For the Tenth Doctor, “Year Two” of Titan Comics’ Doctor Who has jumped between the main action aboard the TARDIS (with the Doctor and Gabby Gonzalez first up against a fiendishly-clever musical virus, and then opposing the disturbing Monaxi) and Normal Life… which should be more subdued than it actually is.
This is where the two plot strands clash – with brilliant, intriguing results.
We begin with Gabby’s friend, Cindy, exploring an unfamiliar world accompanied by Cleo, a well-intentioned (possibly) hanger-on from a previous tale, and – spoiler alert! – Captain Jack Harkness. We spend the majority of Arena of Fear: Part One with this motley crew, so it feels at times that this is very much a “Doctor-lite” story.
Fortunately, this team are engaging enough to warrant an entire issue without the Doctor, let alone most of one. The issue is a journey, and I don’t mean that in a “reality TV show” way: it’s quite literal. Jack is leading them onwards – to who knows where. He’s every bit the Doctor himself, that spirit of adventure and questioning of the unknown driving him on. (That’s certainly refreshing, and an ideal take on the standard gladiatorial tales where friends fight friends. This is very much “the Doctor Who approach” to conflict.)
As Cindy writes, “if any violence spills our way, we fend it off. Or we run.” That’s the Doctor to a tee. Forget Davros claiming the Doctor fashions his companions into weapons: he instils a thirst for knowledge. This is a chance to get to know these people better: we know Jack, perhaps, but Cindy and Cleo are fleshed out so much that the former definitely feels more like a companion than a mere background character.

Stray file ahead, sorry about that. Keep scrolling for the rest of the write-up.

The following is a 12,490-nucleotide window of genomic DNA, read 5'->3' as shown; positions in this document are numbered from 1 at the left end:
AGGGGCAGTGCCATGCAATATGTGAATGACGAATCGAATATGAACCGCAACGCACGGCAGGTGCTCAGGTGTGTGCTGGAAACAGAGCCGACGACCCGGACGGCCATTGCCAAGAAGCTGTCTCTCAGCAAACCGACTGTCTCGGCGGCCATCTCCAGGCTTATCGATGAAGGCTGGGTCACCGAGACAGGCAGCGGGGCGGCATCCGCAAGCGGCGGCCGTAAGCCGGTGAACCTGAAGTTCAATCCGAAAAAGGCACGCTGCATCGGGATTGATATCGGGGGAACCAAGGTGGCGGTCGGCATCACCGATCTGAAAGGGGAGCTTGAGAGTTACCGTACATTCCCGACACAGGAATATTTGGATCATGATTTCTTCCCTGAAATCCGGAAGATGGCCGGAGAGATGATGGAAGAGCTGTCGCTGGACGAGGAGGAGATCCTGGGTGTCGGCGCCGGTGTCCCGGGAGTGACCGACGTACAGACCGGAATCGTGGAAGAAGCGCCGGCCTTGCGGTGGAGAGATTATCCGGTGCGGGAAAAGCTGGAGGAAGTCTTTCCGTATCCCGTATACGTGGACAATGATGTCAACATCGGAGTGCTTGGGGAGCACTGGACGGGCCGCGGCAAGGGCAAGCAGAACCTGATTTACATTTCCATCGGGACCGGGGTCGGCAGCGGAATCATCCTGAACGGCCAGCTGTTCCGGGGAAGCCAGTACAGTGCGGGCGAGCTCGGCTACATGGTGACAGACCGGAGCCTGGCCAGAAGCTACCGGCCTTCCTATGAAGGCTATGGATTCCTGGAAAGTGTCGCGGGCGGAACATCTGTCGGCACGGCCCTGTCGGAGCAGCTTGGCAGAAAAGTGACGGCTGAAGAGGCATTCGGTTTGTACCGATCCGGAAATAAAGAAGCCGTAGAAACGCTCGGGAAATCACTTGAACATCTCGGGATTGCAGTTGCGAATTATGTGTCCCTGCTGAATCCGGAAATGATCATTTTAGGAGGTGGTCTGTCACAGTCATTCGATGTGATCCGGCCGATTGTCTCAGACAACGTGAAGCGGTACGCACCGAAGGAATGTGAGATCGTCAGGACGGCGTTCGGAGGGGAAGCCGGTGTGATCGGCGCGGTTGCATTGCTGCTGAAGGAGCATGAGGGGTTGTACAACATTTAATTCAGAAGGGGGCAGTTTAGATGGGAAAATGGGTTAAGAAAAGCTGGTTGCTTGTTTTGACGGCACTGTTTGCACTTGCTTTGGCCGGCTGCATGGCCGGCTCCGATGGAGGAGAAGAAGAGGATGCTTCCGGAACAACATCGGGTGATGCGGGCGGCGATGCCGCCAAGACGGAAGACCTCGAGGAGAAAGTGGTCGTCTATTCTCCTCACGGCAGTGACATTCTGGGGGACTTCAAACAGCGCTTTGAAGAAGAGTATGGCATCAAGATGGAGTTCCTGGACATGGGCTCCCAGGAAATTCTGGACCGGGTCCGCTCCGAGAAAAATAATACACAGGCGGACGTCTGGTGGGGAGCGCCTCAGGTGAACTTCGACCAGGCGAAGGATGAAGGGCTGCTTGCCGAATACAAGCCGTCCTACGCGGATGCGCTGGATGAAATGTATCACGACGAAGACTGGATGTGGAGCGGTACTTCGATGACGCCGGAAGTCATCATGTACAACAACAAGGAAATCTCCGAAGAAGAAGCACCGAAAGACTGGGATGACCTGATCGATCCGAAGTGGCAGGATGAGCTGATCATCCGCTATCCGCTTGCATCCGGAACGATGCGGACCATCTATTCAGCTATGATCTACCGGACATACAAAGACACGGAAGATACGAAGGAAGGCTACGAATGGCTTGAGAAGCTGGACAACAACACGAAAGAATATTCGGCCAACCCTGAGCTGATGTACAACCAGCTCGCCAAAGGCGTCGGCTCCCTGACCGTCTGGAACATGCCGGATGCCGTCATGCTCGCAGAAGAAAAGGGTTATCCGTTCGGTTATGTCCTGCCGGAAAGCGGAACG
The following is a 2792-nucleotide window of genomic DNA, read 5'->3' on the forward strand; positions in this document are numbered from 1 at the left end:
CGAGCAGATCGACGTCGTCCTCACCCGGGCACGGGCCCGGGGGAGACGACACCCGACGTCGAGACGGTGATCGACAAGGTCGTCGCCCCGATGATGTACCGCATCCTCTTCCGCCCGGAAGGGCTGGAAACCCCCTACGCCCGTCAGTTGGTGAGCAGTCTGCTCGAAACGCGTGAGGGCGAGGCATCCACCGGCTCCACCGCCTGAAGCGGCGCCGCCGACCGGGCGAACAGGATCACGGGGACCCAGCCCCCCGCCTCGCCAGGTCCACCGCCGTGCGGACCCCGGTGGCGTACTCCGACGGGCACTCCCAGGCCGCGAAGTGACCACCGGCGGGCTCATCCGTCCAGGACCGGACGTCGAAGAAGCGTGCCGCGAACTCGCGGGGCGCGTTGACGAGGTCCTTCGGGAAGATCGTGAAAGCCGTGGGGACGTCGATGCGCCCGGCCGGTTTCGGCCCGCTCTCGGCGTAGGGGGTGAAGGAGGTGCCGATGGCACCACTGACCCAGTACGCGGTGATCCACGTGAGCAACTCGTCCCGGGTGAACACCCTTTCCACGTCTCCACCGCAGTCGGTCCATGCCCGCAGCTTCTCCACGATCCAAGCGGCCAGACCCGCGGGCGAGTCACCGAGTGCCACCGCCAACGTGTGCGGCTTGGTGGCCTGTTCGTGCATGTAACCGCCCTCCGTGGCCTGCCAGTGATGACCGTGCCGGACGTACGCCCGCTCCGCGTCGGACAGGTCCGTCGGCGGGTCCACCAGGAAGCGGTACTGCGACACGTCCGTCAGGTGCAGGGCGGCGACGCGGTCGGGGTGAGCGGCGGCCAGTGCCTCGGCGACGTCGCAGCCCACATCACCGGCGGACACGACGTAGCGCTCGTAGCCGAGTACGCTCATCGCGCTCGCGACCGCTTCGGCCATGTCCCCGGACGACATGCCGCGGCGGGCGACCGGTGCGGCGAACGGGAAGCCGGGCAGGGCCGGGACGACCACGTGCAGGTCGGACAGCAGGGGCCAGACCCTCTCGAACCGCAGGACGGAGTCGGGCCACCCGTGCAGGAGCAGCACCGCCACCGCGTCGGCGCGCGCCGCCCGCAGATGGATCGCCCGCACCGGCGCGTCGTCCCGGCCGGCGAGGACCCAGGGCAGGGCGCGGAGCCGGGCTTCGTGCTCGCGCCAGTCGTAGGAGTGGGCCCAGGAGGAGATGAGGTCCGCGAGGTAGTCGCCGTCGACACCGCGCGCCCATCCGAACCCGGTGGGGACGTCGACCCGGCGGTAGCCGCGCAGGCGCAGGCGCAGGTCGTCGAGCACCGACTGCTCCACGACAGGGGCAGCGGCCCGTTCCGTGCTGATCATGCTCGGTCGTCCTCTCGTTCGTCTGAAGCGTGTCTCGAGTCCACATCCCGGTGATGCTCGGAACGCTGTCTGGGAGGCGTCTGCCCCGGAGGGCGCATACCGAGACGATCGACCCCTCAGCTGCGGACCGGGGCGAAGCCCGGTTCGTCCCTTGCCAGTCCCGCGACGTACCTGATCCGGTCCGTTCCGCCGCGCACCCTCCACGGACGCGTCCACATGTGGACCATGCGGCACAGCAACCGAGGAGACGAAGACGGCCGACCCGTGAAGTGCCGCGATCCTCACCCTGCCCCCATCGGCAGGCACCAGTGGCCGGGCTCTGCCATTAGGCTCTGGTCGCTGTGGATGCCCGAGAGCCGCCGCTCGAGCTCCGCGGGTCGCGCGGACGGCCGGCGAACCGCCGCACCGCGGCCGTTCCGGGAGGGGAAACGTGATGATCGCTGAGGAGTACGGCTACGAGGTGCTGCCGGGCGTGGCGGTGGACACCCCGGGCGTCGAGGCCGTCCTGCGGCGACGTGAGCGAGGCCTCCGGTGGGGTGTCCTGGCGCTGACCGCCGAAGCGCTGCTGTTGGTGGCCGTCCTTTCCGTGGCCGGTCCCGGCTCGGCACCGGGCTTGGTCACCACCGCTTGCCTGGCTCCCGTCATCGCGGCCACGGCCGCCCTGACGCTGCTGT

This is aided by the fact that they have no memories of the time before the temporal tornado transported them to this landscape, meaning they fall back on their core values. It’s great to see what this cast are made of.
Similarly, when we catch up with the Doctor, he’s forgotten who he is too.
Alice X. Zhang provides a stunning cover once more – it’s fantastic to see her eye-catching work on shelves – while Eleonora Carlini provides interior art. Carlini leans on manga-esque visuals more so than regular series artist, Elena Casagrande, but here it works well, especially in the panicked scene where Cindy and co. are attacked. It’s a surprisingly eerie moment, with their assailants not only familiar but seemingly calm too. It’s a lovely bit of juxtaposition, summing up the mood of Arena of Fear, designed to put the reader on the back foot, perfectly.
By the end of the issue, much of the confusion is cleared up – but the cliffhanger heaps more questions into the mix, so next issue is sure to be a must-read edition.
Doctor Who: The Tenth Doctor #2.6 is out now, priced $3.99.